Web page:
//Blogs - 20 December 2019
AusCERT Week in Review for 20th December 2019
This week may be drawing to a close, but there's some life left in 2019! If you're looking for something creative to do during the upcoming break, why not submit a presentation or tutorial idea to our Call For Presentations for the AusCERT2020 Cyber Security Conference? If selected, we'll cover your travel and accommodation costs and we're especially keen to see presentations by AusCERT members.
Just a reminder that although AusCERT remains on call for emergency assistance via the 24/7 member hotline, the Membership Team are taking a break until Monday 6 January. Similarly AusCERT's Operations Team will close from 25 December to 1 January, so the firstname.lastname@example.org email address (and IRC) will not be monitored during that time.
And now here's some reading material to ease you into the weekend:
Microsoft: We never encourage a ransomware victim to pay
Microsoft advocates for organizations to take preemptive measures. Says companies should treat cyberattacks "as a matter of when" and not "whether."
Chrome Will Automatically Scan Your Passwords Against Data Breaches
Google's password checking feature has slowly been spreading across the Google ecosystem this past year. It started as the "Password Checkup" extension for desktop versions of Chrome, which would audit individual passwords when you entered them, and several months later it was integrated into every Google account as an on-demand audit you can run on all your saved passwords. Now, instead of a Chrome extension, Password Checkup is being integrated into the desktop and mobile versions of Chrome 79.
10 cyber security trends to look out for in 2020
Author: Information Age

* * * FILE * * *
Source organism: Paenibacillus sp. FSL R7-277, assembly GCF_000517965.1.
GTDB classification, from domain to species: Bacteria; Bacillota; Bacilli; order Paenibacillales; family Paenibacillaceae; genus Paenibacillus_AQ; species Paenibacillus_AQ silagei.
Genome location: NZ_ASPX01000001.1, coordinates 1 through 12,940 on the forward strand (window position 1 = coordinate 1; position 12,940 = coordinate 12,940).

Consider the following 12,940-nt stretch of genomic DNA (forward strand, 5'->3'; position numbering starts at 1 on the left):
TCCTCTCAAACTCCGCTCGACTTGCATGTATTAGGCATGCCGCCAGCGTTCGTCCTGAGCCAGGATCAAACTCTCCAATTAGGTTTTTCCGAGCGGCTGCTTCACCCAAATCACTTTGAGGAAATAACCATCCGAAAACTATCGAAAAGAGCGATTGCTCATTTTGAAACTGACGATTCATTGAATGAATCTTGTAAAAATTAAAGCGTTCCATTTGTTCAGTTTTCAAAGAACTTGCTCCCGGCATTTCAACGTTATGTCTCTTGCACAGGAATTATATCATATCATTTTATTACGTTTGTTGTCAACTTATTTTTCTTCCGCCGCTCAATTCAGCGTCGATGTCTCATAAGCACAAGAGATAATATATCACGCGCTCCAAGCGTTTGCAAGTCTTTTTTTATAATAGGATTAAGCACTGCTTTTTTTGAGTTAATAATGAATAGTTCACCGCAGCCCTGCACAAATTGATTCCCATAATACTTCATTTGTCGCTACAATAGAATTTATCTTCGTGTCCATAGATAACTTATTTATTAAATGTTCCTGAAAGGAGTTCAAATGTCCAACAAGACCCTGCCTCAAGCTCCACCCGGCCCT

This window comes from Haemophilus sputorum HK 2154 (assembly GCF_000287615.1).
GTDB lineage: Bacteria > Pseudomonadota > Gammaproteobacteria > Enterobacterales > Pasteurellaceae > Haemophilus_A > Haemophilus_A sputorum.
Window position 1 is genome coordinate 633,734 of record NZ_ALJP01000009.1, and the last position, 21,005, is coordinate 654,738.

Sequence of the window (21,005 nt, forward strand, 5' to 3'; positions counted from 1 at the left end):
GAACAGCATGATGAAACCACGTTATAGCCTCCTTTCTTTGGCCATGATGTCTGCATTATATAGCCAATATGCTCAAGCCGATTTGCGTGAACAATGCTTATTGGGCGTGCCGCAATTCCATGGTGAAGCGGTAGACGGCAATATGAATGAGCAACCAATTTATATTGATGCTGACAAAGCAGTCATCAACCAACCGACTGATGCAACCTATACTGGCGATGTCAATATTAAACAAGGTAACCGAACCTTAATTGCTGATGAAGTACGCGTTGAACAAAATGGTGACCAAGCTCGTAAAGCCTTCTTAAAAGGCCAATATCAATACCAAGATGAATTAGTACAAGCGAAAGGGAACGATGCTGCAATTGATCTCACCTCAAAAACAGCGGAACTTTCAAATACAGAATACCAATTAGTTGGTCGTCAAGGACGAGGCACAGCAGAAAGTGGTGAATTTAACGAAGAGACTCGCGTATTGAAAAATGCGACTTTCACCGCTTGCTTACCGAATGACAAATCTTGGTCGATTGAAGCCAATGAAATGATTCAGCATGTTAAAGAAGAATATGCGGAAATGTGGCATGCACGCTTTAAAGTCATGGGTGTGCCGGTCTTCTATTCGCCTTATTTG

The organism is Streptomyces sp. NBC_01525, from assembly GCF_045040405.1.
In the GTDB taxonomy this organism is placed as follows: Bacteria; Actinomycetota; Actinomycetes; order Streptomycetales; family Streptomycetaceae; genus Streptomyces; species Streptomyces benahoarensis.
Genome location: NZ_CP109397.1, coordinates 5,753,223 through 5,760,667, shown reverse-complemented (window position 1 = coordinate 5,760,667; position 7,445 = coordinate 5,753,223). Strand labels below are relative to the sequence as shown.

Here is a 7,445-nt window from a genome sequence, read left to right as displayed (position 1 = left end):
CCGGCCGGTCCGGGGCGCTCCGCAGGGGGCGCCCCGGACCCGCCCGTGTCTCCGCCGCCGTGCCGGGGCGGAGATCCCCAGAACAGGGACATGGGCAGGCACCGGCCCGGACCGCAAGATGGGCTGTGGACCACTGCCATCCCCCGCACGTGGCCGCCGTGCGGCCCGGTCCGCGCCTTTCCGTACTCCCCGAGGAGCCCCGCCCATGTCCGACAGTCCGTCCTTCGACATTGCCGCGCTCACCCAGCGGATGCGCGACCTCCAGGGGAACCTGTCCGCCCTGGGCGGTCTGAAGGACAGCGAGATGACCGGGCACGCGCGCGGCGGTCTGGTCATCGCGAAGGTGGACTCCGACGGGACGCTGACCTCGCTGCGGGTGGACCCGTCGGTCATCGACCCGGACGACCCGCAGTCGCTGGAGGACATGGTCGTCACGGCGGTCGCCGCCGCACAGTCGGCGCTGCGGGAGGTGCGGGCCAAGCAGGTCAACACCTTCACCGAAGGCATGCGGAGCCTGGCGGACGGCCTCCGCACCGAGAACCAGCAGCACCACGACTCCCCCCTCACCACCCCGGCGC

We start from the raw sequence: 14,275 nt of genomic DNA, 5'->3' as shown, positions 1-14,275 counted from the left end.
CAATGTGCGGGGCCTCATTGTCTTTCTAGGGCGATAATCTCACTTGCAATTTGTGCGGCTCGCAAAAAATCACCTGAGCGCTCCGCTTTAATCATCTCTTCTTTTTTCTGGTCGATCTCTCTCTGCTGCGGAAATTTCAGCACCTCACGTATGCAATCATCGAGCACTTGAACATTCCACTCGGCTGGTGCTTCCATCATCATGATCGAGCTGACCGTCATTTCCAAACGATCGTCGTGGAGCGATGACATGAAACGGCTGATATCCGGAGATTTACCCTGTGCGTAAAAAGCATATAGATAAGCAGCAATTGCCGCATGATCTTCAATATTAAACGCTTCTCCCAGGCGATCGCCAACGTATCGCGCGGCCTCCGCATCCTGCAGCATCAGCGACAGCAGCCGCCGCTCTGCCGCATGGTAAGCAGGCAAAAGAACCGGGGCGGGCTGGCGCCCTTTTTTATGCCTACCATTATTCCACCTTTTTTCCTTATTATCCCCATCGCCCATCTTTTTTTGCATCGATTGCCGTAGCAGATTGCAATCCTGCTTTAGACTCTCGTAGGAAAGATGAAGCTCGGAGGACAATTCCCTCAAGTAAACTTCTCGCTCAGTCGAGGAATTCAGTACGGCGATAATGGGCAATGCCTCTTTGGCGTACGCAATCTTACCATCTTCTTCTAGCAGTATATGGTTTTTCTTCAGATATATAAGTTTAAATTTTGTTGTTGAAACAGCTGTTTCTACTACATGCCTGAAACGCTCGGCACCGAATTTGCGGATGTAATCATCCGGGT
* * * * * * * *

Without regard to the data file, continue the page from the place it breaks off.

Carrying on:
When looking for possible cyber security trends in 2020, it is clear to see that 2019 was an interesting year for all things cyber security. It was the year that brought major breaches pretty much every week. Recently, it was found that charities reported over 100 data breaches to the ICO in the second quarter of 2019-20 alone.
Cyber security is still the issue on every business leaders mind. This year, the need for organisations to keep GDPR in mind has remained prominent. The stakes for protecting your organisation from cyber threats have never been higher. So, what cyber security trends can we expect to see in 2020 then? Here are some things to consider.
Inside Evil Corp, a $100M Cybercrime Menace
Author: Krebs on Security
So, each day for several years my morning routine went as follows: Make a pot of coffee; shuffle over to the computer and view the messages Aqua and his co-conspirators had sent to their money mules over the previous 12-24 hours; look up the victim company names in Google; pick up the phone to warn each that they were in the process of being robbed by the Russian Cyber Mob.
[This is a very narrative dive into payroll compromises and money mules.]
An insecure configuration allowed every user to change other users' passwords, which is less than ideal.
An unauthenticated attacker may be able to execute arbitrary code via this vulnerability.
A case insensitive query on Django's password reset form for email addresses could result in unauthorised access.
Nine CVEs are patched in this Firefox update.
We wish you and your loved ones all the best for the holiday season and look forward to returning in 2020, reinvigorated and ready to conquer new cyber security challenges with you!
Mike and the AusCERT Team